As the 2014 plan year nears, plan sponsors are still sifting through the recently finalized changes to HIPAA’s nondiscrimination rules on wellness programs. The rules, issued June 3 (78 Fed. Reg. 33158), legally took effect Aug. 2 and must be met for plan years beginning on or after Jan. 1, 2014.
Along with raising the limits on permissible rewards, the final wellness rules clarified the design differences between “participatory” and “health-contingent” wellness programs, and the “reasonable alternative standard” required for the health-contingent programs that are “outcome-based,” noted Sally Doubet King of McGuireWoods in Chicago.
Participatory programs, those that do not offer a reward based on a health factor, need only be made available to all similarly situated individuals at least once a year, said Elena Lynett of the U.S. Department of Labor’s Employee Benefits Security Administration. Groups of individuals may be treated differently from one another based on “bona fide employment-based” classifications, which would include treating participants differently from beneficiaries, she added.
The new rules retain the 2006 HIPAA nondiscrimination rules’ basic framework. Wellness incentives based on a health-related factor must offer a reasonable alternative. For health-contingent programs that are “activity-only,” the new rules look much like the old ones. The plan may ask for a doctor’s note to verify that performing the activity is impossible or inadvisable; if an alternative is required, the plan may make it up ad hoc for that individual, or may simply waive the standard.
For the reasonable alternative, “the full value of the reward needs to be available,” whether it is prorated or made retroactive, Lynett said. For example, if a six-month walking program is the alternative to meeting a certain body-mass index as of Jan. 1, completing the program still must yield the full year’s benefit, she said. However, new hires during a calendar year need not be allowed to qualify retroactively; they may be treated as a separate bona fide employment category until the next annual opportunity to qualify rolls around.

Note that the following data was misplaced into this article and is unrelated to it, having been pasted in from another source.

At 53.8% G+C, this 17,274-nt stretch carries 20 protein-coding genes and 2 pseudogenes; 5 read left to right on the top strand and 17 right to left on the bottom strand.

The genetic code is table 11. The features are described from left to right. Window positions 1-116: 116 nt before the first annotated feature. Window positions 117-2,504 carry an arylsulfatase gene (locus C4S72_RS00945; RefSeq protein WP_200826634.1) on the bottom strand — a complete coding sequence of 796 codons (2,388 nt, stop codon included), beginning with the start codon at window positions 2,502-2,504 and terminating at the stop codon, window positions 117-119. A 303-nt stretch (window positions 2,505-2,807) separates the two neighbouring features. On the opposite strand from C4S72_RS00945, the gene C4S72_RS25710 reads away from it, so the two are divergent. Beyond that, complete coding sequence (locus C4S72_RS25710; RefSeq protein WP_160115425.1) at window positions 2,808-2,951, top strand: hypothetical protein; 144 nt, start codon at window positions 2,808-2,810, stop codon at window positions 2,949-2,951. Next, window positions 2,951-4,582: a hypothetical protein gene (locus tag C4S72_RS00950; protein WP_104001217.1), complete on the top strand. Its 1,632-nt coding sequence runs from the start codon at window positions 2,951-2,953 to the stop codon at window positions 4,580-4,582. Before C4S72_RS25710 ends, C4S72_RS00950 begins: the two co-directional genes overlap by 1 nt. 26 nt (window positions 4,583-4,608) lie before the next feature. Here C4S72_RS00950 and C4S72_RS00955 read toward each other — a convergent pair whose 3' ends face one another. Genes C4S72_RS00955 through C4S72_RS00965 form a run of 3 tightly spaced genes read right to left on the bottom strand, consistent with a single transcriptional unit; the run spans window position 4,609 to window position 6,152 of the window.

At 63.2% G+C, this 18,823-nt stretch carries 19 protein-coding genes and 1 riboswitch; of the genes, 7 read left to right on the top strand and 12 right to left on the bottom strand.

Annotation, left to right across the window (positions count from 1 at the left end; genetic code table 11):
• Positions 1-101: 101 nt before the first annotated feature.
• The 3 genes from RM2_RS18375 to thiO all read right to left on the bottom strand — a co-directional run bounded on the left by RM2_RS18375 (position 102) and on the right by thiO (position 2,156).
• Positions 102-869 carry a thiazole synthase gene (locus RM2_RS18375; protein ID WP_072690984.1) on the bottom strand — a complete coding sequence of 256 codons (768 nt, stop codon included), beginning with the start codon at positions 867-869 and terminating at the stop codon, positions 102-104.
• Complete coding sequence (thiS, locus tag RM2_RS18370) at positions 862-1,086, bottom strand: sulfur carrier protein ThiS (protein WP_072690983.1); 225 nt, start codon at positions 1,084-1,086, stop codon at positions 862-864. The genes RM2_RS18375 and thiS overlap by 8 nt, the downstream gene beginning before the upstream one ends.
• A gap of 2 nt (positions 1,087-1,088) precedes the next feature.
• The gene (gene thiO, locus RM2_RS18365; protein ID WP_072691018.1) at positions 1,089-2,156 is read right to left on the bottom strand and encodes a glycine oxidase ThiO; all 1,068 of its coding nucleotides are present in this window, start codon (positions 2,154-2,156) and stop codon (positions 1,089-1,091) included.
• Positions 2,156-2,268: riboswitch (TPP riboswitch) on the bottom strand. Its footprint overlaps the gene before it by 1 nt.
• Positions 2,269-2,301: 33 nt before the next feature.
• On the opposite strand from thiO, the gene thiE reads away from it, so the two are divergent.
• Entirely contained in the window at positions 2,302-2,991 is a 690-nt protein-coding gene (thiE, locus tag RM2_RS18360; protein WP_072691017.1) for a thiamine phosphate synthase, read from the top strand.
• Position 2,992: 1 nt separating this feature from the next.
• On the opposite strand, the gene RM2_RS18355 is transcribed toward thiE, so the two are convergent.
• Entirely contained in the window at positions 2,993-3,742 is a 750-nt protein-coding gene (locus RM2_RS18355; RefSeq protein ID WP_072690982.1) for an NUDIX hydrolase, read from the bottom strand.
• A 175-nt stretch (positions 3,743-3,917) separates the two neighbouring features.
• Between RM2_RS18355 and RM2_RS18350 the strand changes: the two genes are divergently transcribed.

If the reasonable alternative to an outcome-based standard is itself outcome-based (such as having to meet a more lenient BMI), the individual also gets the option of simply following the advice of his or her own treating physician, Lynett said. “That’s probably been the most controversial part of the regs,” noted Stephen Tackney, deputy division counsel with the Internal Revenue Service.
This deference to the doctor now must be included in the required disclosure notice, Lynett added. Another rule change is that the disclosure must be included in any notice to the individual that he or she has failed to meet the health-based standard.
Lynett was asked about a wellness program’s recourse against an employee who is found to have misrepresented his or her own behavior to obtain a reward. “That would be grounds for recoupment of the reward,” and the plan would not have to follow the full procedure that the Patient Protection and Affordable Care Act now requires for rescinding coverage, she replied.
King, Lynett and Tackney spoke Sept. 26 at the 24th Annual National Institute on Health and Welfare Benefit Plans, presented in Arlington, Va., by the American Bar Association’s Joint Committee on Employee Benefits.
HIPAA, PPACA and other rules that affect employee wellness programs are detailed in the Employer’s Guide to HIPAA.